5.1 Monitoring and Quantifying Particles Emissions around Industrial Sites and Cities with Scanning Doppler LIDARs

Tuesday, 12 January 2016: 3:30 PM
Room 243 ( New Orleans Ernest N. Morial Convention Center)
Ludovic Thobois, LEOSPHERE, Orsay, France; and P. Royer, J. P. Cariou, and P. Drewniak

Mining, quarrying and cement manufacturing plants, as with other heavy industrial activities involve a series of operations which can produce significant quantities of fugitive particles like dust or soot, with potentially adverse effects on the local and neighbouring environments. Effective control of their occurrence is necessary in order to comply with environmental regulations involving the maximum level of particle emissions, and also in order to optimize the operational processes of these industries. At some locations, industrial emissions can also be limited by the background level of particles as in desert areas, where dust concentration can be close to the maximum level of particles permitted. In addition to conventional in-situ particles counters located at specific points, the monitoring in 2D of particles around industrial plants or cities allows for better characterization and thus management of particles emissions. Scanning Doppler LIDARs have been used over the last decade for measuring wind for applications in wind energy, professional meteorology and aviaiton. They allow for accurate measurements of wind speeds up to a vertical height of 10 km based on the Doppler shift effect of aerosols. The signal reflectivity (CNR or Carrier-to-Noise Ratio) profiles can also be retrieved from the strength of the LIDAR signal. In this study, we will present the developments of new algorithms for detecting aerosol layers, and for retrieving aerosol optical properties like the relative and absolute attenuated backscatter coefficients. The use of these algorithms during two trials on two different industrial sites will be presented showing comparison of the retrieved mass concentrations of particles with conventional particles counters. The methodology developed as well as the current performances obtained will be detailed. The study will also show the ability of scanning LIDARs to provide both the quantification and the dynamics of industrial plumes over industrial plants. Figure 1 Maps of relative backscatter coefficient over an industrial site in the North of France showing three plumes of particles. References [1] Otsu, N., 1979: A threshold selection method from gray-level histograms, IEEE Trans. Sys., Man., Cyber., vol. 9,‎ 1979, p. 6266 [2] Bianco, L., Wilczak, J. M., White, A. B., 2008: Convective Boundary Layer Depth Estimation from Wind Profilers: Statistical Comparison between an Automated Algorithm and Expert Estimations, J. Tech. A, DOI: 10.1175/2008JTECHA981.1, 1397-1413. [3] Basart et al., 2012: Development and evaluation of the BSC-DREAM8b dust regional model over Northern Africa, the Mediterranean and the Middle East, Tellus B, 64, 18539, doi:10.3402/tellusb.v64i0.18539.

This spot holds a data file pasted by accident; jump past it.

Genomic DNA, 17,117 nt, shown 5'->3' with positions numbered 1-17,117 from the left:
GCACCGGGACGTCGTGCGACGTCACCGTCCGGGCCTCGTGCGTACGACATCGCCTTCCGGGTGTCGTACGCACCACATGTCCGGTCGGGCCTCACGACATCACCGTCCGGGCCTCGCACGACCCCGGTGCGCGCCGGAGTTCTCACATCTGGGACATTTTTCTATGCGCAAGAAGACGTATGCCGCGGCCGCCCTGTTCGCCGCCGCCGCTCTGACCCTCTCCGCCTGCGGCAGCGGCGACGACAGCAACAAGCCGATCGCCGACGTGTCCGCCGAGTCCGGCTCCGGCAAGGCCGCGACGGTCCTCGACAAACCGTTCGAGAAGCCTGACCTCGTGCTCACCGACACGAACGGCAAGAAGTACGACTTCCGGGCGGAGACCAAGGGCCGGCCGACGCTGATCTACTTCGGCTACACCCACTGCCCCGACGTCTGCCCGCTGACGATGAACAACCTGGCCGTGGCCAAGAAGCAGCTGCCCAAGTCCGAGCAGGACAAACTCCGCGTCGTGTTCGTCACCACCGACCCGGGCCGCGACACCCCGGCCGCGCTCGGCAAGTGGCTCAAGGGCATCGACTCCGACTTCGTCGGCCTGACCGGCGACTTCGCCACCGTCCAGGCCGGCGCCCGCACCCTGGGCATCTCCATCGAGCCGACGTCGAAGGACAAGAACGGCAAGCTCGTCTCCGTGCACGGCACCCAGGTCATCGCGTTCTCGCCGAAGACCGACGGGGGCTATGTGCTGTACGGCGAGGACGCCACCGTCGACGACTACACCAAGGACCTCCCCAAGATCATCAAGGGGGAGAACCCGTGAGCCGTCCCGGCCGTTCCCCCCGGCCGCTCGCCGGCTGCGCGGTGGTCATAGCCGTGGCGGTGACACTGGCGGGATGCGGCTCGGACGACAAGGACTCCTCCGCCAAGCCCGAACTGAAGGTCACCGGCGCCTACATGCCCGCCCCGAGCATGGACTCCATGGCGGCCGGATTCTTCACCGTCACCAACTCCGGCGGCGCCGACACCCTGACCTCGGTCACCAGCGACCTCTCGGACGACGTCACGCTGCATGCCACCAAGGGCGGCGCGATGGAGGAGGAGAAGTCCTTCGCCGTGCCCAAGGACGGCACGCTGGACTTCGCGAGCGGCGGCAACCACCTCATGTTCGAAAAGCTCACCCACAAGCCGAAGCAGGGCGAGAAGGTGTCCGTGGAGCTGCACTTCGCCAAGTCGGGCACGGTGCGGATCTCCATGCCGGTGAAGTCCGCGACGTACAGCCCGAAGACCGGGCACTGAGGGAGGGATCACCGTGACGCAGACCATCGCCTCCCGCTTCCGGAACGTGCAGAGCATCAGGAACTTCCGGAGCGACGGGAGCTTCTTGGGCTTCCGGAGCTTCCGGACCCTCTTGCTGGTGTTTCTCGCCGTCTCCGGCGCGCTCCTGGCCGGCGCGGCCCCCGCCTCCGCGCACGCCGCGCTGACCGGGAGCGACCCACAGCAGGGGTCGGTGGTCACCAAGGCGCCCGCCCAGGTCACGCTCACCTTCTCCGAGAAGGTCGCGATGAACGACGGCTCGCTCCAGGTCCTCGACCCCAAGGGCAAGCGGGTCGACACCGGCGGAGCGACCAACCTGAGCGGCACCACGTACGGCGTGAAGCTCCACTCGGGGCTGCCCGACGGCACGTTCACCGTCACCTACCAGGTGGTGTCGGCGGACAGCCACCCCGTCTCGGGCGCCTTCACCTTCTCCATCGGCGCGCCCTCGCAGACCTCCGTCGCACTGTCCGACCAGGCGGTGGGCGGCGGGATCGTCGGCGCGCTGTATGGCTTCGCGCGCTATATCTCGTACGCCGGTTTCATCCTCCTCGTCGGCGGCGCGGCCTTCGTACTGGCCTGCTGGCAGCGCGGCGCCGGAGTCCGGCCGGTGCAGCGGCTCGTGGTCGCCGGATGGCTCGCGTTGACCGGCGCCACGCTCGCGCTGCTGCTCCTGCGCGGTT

- Indicates paper has been withdrawn from meeting
- Indicates an Award Winner